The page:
Dutch Grand Prix becomes latest Formula One race to be CANCELLED

Dutch Grand Prix is officially CANCELLED as it misses out on its glorious return to Formula One calendar after 35 years

  • Dutch Grand Prix was scheduled for May 3 but it had initially been postponed
  • Now it has been officially cancelled due to the ongoing coronavirus pandemic
  • The race was set to return to the Formula One calendar for first time since 1985 
  • Formula One are hoping to start the new season now in Austria on July 5 
  • Here’s how to help people impacted by Covid-19

The 2020 Dutch Grand Prix has been officially cancelled due to the coronavirus crisis, which has decimated the Formula One calendar.

The race was originally scheduled for May 3 but was initially postponed because of the ongoing pandemic – which has stopped all sports in its tracks.

And it has now been confirmed that the Dutch Grand Prix, which was set to make its glorious return for the first time in 35 years, has been scrapped for the season.

The Dutch Grand Prix was scheduled to take place at the historic Zandvoort circuit on May 3

‘We were completely ready for this race and we still are,’ said Dutch Grand Prix sports director Jan Lammers.

‘We ask everyone to be patient. I had to look forward to it for 35 years, so I can wait another year.’

‘An unbelievable achievement has been made thanks to all the fans, the companies and the governments involved.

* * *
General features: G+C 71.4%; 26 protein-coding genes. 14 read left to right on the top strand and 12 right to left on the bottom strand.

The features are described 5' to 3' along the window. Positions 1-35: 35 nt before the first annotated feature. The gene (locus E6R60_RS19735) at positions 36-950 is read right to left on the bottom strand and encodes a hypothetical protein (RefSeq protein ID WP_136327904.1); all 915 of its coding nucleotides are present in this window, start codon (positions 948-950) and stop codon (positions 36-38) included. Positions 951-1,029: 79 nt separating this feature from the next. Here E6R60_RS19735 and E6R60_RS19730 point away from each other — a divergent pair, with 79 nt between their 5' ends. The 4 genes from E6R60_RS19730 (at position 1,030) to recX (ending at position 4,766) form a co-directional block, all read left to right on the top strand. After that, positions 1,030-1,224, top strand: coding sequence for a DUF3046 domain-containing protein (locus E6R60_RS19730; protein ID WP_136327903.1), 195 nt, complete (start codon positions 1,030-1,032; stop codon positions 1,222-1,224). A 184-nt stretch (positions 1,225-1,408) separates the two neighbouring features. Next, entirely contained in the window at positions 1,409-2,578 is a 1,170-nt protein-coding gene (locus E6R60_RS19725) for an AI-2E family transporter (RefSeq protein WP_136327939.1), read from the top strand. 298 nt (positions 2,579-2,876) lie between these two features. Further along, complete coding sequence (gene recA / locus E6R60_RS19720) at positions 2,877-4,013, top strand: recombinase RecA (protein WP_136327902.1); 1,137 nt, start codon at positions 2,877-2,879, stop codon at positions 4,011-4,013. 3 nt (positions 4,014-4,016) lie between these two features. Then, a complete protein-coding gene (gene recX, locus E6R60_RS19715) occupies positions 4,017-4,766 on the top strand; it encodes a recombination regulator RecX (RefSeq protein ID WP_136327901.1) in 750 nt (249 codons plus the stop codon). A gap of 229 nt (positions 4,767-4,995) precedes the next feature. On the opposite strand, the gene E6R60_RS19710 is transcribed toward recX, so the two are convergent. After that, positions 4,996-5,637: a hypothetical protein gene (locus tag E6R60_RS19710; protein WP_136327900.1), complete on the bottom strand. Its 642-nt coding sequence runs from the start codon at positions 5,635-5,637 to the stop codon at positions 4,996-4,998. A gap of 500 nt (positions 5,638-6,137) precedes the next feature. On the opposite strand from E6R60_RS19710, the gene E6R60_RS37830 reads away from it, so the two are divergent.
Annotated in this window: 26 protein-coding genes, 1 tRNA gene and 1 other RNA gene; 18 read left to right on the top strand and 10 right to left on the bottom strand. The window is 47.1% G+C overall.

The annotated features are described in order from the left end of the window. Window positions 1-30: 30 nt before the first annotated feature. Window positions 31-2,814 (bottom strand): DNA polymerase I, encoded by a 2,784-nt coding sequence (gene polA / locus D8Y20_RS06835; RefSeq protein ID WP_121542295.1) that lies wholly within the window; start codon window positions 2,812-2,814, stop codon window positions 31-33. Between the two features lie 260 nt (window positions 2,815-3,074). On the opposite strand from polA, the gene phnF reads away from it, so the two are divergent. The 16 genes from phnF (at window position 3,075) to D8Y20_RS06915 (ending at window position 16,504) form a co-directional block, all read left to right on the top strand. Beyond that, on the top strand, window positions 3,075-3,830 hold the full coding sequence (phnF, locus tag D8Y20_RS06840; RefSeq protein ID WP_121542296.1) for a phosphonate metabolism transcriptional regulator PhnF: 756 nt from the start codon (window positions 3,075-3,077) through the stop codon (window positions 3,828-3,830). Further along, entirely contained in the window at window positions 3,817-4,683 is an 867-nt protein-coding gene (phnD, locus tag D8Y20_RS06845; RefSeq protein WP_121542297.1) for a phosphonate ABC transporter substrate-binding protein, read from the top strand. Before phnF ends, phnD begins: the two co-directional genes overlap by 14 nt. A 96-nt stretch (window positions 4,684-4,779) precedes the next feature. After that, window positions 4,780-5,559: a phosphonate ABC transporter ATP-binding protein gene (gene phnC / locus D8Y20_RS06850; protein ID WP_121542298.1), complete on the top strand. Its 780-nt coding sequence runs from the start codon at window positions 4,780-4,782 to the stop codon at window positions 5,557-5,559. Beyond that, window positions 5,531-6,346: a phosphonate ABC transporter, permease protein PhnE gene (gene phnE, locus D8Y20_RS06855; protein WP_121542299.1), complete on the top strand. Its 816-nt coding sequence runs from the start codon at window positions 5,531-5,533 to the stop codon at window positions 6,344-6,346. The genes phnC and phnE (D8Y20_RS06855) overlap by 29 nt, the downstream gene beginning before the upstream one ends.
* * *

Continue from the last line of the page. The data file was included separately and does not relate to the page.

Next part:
‘We and Formula 1 have investigated the potential to hold a rescheduled race this year without spectators, but we would like to celebrate this moment, the return of Formula 1 in Zandvoort, together with our racing fans in the Netherlands.’

Lewis Hamilton and Co are still waiting patiently ahead of Formula One’s return

The Formula One season has been decimated due to the coronavirus pandemic and the authorities have desperately been trying to salvage the calendar of late.

Back at the end of April, the sport’s CEO Chase Carey announced plans to start the season in Austria on July 5, with it finishing in December.

Carey announced: ‘We’re targeting a start to racing in Europe through July, August and beginning of September, with the first race taking place in Austria on 3-5 July weekend.

‘September, October and November, would see us race in Eurasia, Asia and the Americas, finishing the season in the Gulf in December with Bahrain before the traditional finale in Abu Dhabi, having completed between 15-18 races.

In April, Chase Carey announced plans to salvage the season by starting in Austria on July 5

‘We will publish our finalised calendar as soon as we possibly can. All of our plans are obviously subject to change as we still have many issues to address and all of us are subject to the unknowns of the virus.

‘We expect the early races to be without fans but hope fans will be part of our events as we move further into the schedule.

‘We still have to work out many issues like the procedures for the teams and our other partners to enter and operate in each country.

‘The health and safety of all involved will continue to be priority one and we will only go forward if we are confident we have reliable procedures to address both risks and possible issues.’




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